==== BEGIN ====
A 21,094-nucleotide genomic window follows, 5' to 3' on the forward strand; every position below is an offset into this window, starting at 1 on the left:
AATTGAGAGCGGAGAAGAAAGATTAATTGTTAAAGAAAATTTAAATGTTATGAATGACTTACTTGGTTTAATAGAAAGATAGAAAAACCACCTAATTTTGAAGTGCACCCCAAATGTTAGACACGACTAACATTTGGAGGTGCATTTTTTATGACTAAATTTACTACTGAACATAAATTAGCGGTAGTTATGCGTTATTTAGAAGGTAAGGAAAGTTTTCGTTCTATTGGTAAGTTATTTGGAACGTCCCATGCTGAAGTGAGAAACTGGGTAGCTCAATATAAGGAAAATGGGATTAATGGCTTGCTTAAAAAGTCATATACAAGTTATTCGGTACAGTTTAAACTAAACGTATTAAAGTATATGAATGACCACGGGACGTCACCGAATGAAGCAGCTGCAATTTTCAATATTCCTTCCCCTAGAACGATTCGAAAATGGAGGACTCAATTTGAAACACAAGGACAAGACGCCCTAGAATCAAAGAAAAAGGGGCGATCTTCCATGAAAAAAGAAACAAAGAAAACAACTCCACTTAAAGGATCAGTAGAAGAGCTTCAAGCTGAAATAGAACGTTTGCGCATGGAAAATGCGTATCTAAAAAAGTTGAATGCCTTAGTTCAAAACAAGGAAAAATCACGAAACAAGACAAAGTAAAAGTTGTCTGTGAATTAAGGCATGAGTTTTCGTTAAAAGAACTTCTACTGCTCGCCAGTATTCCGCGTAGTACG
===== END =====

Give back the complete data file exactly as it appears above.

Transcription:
A 21,094-nucleotide genomic window follows, 5' to 3' on the forward strand; every position below is an offset into this window, starting at 1 on the left:
AATTGAGAGCGGAGAAGAAAGATTAATTGTTAAAGAAAATTTAAATGTTATGAATGACTTACTTGGTTTAATAGAAAGATAGAAAAACCACCTAATTTTGAAGTGCACCCCAAATGTTAGACACGACTAACATTTGGAGGTGCATTTTTTATGACTAAATTTACTACTGAACATAAATTAGCGGTAGTTATGCGTTATTTAGAAGGTAAGGAAAGTTTTCGTTCTATTGGTAAGTTATTTGGAACGTCCCATGCTGAAGTGAGAAACTGGGTAGCTCAATATAAGGAAAATGGGATTAATGGCTTGCTTAAAAAGTCATATACAAGTTATTCGGTACAGTTTAAACTAAACGTATTAAAGTATATGAATGACCACGGGACGTCACCGAATGAAGCAGCTGCAATTTTCAATATTCCTTCCCCTAGAACGATTCGAAAATGGAGGACTCAATTTGAAACACAAGGACAAGACGCCCTAGAATCAAAGAAAAAGGGGCGATCTTCCATGAAAAAAGAAACAAAGAAAACAACTCCACTTAAAGGATCAGTAGAAGAGCTTCAAGCTGAAATAGAACGTTTGCGCATGGAAAATGCGTATCTAAAAAAGTTGAATGCCTTAGTTCAAAACAAGGAAAAATCACGAAACAAGACAAAGTAAAAGTTGTCTGTGAATTAAGGCATGAGTTTTCGTTAAAAGAACTTCTACTGCTCGCCAGTATTCCGCGTAGTACG